• They wanted to get to free agency earlier. “How long teams have control over you is too much, for me,” Oakland pitcher Chris Bassitt said.

• They wanted to get to arbitration sooner. Marcus Semien, a member of the MLBPA executive subcommittee who signed a $175 million deal with Texas this winter, said he felt the arbitration system was fair, but “we just want guys to be in that system at an appropriate age.”

• They wanted to raise the big-league minimum salary. “I think they should adjust the structure to where guys get paid a little more earlier on,” Phillies catcher J.T. Realmuto said.

Of those, only the minimum salary is currently being addressed in talks. And granted, MLB’s offers of minimum salary in the most recent presentation to players were pretty close to what players had been seeking (only about $10,000 apart). But given MLB’s history in this negotiation, who’s to say they won’t play “Lucy and the football” again and pull that back for some wedge issue that owners want? That’s been their pattern. In another article posted late Wednesday, McCullough summed up where we stand now:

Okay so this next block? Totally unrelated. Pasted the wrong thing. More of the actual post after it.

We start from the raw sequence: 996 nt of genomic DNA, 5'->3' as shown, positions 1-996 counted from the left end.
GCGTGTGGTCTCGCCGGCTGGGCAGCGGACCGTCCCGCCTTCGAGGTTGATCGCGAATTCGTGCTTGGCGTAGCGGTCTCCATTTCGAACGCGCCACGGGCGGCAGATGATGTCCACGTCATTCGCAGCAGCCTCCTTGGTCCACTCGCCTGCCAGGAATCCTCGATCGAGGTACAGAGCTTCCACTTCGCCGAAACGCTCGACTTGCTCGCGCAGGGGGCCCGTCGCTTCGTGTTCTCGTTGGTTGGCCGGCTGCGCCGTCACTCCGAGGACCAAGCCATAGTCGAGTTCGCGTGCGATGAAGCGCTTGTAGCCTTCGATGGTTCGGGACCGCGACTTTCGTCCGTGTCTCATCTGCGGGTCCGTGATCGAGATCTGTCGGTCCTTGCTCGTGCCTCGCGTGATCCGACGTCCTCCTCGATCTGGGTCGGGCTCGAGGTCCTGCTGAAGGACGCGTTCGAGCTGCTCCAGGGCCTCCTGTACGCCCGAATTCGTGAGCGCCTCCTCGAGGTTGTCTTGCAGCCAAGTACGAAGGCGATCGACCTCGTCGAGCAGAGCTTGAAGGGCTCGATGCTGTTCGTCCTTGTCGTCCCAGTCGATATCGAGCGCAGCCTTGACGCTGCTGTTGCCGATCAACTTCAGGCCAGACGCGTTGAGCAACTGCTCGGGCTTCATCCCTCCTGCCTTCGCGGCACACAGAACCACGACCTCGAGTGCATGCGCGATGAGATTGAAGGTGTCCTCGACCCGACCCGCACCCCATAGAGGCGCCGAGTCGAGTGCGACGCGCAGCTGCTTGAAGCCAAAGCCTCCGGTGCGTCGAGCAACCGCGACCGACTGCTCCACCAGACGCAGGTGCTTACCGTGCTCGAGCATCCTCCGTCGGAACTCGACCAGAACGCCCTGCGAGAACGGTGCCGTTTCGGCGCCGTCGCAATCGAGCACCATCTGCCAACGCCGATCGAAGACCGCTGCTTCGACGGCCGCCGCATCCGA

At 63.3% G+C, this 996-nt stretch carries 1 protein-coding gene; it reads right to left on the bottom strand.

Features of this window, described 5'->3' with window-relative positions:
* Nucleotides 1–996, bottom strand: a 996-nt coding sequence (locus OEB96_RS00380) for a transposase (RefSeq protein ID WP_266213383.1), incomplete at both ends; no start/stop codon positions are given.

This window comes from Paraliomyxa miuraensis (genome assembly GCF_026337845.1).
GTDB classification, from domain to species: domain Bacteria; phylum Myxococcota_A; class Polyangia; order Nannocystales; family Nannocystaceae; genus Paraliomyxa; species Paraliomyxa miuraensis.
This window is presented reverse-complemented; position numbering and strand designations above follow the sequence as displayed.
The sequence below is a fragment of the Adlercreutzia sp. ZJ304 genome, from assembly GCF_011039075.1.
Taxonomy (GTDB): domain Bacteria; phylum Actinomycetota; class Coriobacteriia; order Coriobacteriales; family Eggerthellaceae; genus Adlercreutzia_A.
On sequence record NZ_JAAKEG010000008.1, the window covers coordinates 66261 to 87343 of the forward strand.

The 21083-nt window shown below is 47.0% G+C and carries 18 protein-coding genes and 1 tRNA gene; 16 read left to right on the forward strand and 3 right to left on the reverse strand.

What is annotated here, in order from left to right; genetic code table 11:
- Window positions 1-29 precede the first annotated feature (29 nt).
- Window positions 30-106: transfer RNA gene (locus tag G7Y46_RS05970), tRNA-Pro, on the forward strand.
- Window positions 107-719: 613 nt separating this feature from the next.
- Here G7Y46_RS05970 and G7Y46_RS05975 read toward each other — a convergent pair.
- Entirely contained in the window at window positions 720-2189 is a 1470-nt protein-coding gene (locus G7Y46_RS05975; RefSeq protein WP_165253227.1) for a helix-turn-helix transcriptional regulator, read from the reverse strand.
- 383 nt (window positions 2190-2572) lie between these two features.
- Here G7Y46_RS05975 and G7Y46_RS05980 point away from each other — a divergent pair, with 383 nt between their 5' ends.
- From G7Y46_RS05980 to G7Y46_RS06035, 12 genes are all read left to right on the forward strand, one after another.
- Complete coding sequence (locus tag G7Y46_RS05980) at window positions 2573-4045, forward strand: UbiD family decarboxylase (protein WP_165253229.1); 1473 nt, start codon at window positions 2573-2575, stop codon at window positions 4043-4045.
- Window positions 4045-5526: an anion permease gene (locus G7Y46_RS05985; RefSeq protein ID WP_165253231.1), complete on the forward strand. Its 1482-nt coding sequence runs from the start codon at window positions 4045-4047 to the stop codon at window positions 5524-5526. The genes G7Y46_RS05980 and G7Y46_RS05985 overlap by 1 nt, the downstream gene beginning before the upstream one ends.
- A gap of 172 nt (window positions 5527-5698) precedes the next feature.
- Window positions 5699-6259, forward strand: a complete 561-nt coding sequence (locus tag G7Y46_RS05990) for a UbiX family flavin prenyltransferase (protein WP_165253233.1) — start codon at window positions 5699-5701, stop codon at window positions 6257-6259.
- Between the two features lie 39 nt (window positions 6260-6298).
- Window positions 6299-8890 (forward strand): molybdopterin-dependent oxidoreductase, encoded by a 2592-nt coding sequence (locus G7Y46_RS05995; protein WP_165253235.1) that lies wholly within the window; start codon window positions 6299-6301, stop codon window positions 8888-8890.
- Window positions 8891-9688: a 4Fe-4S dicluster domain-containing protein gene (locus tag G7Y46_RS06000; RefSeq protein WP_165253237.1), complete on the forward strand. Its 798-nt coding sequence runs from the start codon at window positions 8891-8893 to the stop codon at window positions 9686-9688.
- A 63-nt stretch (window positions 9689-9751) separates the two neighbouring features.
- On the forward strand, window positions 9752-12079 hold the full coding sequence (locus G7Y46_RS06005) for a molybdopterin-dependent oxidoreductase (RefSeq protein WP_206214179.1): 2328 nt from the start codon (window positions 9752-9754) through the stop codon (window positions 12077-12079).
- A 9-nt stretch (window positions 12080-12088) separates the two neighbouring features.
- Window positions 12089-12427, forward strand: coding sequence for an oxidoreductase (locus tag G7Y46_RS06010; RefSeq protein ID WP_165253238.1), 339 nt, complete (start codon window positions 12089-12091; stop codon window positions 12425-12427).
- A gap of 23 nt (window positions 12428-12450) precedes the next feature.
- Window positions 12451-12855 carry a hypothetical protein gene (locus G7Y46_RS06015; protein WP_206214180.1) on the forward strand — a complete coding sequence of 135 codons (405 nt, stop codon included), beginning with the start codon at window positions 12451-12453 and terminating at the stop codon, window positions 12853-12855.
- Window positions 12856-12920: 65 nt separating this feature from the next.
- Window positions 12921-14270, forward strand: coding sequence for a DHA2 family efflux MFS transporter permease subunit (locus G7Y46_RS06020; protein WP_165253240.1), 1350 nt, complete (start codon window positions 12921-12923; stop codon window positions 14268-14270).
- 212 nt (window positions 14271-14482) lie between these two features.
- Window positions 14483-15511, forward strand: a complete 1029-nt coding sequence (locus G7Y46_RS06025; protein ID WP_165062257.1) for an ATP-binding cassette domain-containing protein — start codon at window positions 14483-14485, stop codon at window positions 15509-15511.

After two days of incremental progress between the owners and the MLBPA, after the appearance of daylight at the end of this lockout, the two sides dissolved into the sort of acrimony that has characterized their relationship for years. The union balked at the introduction of a draft for international amateurs, and later felt buffaloed by an MLB negotiating tactic they considered an ultimatum. When the players decided to reject MLB’s gambit, the owners canceled games. It was the sort of outcome that optimists across the sport had hoped to avoid, and the sort of outcome the commissioner could reverse, as long as a new collective bargaining agreement is struck soon.

Because the situation could deteriorate from here. With the possibility of 162 games becoming more remote, the talks could stall. The players are expected to seek full salaries. The owners may not concede. But without full pay, the MLBPA has vowed to not authorize the expansion of the playoffs — a revenue boon for the owners that is part of both proposals.

This is a good summation of “MLB’s gambit”: